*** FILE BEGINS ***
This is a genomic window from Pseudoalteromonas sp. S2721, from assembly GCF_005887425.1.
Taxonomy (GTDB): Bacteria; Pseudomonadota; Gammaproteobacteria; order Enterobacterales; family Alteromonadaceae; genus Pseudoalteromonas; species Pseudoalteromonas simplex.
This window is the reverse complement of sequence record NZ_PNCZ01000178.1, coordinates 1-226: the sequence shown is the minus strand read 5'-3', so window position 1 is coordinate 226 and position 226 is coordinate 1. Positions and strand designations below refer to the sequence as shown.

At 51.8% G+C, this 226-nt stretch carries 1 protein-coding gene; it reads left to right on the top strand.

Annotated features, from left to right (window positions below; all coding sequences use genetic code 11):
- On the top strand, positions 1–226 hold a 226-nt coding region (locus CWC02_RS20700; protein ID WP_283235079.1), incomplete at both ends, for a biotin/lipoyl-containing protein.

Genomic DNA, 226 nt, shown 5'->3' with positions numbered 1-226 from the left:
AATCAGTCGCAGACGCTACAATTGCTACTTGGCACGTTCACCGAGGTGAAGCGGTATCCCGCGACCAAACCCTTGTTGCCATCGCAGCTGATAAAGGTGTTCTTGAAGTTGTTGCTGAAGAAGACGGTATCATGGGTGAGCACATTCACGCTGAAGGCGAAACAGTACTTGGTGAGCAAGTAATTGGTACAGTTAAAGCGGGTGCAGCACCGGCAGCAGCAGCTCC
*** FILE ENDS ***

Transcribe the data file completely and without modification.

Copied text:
This is a genomic window from Pseudoalteromonas sp. S2721, from assembly GCF_005887425.1.
Taxonomy (GTDB): Bacteria; Pseudomonadota; Gammaproteobacteria; order Enterobacterales; family Alteromonadaceae; genus Pseudoalteromonas; species Pseudoalteromonas simplex.
This window is the reverse complement of sequence record NZ_PNCZ01000178.1, coordinates 1-226: the sequence shown is the minus strand read 5'-3', so window position 1 is coordinate 226 and position 226 is coordinate 1. Positions and strand designations below refer to the sequence as shown.

At 51.8% G+C, this 226-nt stretch carries 1 protein-coding gene; it reads left to right on the top strand.

Annotated features, from left to right (window positions below; all coding sequences use genetic code 11):
- On the top strand, positions 1–226 hold a 226-nt coding region (locus CWC02_RS20700; protein ID WP_283235079.1), incomplete at both ends, for a biotin/lipoyl-containing protein.

Genomic DNA, 226 nt, shown 5'->3' with positions numbered 1-226 from the left:
AATCAGTCGCAGACGCTACAATTGCTACTTGGCACGTTCACCGAGGTGAAGCGGTATCCCGCGACCAAACCCTTGTTGCCATCGCAGCTGATAAAGGTGTTCTTGAAGTTGTTGCTGAAGAAGACGGTATCATGGGTGAGCACATTCACGCTGAAGGCGAAACAGTACTTGGTGAGCAAGTAATTGGTACAGTTAAAGCGGGTGCAGCACCGGCAGCAGCAGCTCC